The webinar, which aimed to unpack current challenges of corporate governance in Botswana and the region, was attended virtually by the company’s stakeholders from across the board including pension fund trustees, regulators, members of the media and other key stakeholders. The webinar was hosted by the Allan Gray Botswana Managing Director Phatsimo Ncube, and featured Allan Gray Botswana portfolio manager Tapologo Motshubi, senior director of capital markets policy at the CFA Institute Matt Orsagh, and Financial Mail editor Rob Rose, as presenters.
In her opening remarks, Ncube noted the importance of critically analysing the current governance landscape not only in Botswana but across the region and devising resolutive measures and strategic reforms that can be put in place to generate sustainable shareholder value and protect the interests of all key stakeholders. It was asserted that, what sets successful companies apart often comes down to having the right people and structures in place. One of these critical structures is a strong corporate governance framework, that cultivates a culture of integrity, which in turn, may lead to strong performance. When corporate governance is weak, performance can falter and shareholder value can be eroded.
Orsagh’s presentation honed in on various issues impacting Corporate Governance including Board Diversity, Equity Inclusion, Executive Pay in the Era of Covid and the Return of Activism, among other things. He further discussed various case studies in which corporate governance principles had been ignored or flouted, and the resultant impact on the business and industry.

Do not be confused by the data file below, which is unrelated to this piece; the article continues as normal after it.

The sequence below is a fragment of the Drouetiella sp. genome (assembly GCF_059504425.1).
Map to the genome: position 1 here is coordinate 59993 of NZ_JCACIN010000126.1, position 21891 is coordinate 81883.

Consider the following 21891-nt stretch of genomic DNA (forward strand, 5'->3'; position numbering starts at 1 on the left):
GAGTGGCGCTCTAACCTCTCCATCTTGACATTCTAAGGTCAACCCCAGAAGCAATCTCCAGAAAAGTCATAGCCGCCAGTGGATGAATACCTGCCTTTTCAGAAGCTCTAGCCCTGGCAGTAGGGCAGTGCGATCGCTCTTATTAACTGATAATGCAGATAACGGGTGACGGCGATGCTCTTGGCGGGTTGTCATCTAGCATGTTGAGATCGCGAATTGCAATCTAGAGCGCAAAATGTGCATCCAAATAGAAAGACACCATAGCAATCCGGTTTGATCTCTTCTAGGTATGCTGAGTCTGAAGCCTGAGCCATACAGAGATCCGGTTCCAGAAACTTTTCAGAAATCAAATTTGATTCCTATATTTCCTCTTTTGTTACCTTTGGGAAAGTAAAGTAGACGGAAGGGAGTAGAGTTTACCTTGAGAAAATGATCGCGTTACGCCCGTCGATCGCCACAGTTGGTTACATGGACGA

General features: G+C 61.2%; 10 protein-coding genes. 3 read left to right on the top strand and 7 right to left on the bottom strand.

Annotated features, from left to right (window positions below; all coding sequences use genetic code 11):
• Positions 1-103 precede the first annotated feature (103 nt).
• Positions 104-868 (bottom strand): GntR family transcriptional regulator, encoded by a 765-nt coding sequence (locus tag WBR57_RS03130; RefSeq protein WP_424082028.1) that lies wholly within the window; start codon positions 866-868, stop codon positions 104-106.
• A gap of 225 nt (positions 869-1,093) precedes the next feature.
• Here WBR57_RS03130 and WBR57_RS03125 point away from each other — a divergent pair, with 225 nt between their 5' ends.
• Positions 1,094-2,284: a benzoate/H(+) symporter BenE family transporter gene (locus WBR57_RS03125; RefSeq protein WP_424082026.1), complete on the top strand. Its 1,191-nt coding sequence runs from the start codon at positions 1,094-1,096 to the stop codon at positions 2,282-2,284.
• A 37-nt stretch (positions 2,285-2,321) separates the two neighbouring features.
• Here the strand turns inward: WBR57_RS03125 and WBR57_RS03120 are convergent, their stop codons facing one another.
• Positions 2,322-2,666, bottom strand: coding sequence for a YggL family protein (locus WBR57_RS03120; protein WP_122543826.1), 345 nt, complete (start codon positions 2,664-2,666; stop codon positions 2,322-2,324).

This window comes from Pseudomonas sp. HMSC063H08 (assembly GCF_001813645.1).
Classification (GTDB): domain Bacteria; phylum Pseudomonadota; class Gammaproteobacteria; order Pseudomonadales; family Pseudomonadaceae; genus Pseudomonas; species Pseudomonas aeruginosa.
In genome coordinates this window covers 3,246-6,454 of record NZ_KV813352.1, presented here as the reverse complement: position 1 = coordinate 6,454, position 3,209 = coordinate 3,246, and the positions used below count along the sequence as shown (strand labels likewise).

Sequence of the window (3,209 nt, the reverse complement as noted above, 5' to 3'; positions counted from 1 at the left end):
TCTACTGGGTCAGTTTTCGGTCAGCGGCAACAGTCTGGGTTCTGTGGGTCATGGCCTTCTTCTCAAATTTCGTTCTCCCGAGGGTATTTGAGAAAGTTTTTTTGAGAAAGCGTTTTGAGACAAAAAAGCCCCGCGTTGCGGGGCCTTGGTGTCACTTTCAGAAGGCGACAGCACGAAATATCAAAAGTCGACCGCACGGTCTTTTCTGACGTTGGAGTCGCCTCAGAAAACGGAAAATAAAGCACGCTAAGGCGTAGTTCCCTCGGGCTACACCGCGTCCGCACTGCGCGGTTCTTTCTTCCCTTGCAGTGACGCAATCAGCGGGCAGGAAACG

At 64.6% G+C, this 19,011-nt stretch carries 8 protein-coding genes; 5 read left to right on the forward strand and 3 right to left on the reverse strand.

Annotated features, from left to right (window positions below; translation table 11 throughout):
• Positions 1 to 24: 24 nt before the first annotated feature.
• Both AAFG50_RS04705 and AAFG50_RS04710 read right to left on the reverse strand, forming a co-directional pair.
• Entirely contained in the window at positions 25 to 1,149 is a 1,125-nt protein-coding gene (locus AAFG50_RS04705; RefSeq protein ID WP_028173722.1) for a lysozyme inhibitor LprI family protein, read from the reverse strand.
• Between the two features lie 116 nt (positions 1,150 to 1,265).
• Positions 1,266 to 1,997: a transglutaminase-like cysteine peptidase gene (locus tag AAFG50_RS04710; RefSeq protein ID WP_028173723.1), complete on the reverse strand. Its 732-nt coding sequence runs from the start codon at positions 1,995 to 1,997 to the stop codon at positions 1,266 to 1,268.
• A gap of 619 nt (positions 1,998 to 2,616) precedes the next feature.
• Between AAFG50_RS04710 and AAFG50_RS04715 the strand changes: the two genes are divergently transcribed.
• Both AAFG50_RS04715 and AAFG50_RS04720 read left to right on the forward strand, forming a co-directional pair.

For his part, Rose spoke on shareholder activism, and encouraged institutional investors to stand up when there is a corporate governance gap, in order to safeguard the smooth operation of a company and generate better shareholder returns. “All stakeholders from boards, internal audit executives and Audit Committees have to be more vigilant in light of the current corporate governance climate in the country and the region; it is the personal responsibility of each individual to ensure that there is no lapse in the corporate governance structures,” he encouraged.
The panel outlined critical reforms that were needed in order to make positive strides in the corporate governance space such as material increases in mandated minority shareholder protections, higher minimum disclosure standards, binding shareholder vote on executive director or officer renumeration and increased activism by minority shareholders.
“The webinar was one of the first public discourses that need to be had around corporate governance in Botswana, following on international trends and global platforms addressing these issues. The case studies of corporate governance failures and successes we discussed demonstrated that we have a long way to go as Botswana, and that we need the active participation of the regulators, the boards and the executive teams as well as strong shareholder activism in order to turn this tide around,” concluded Motshubi.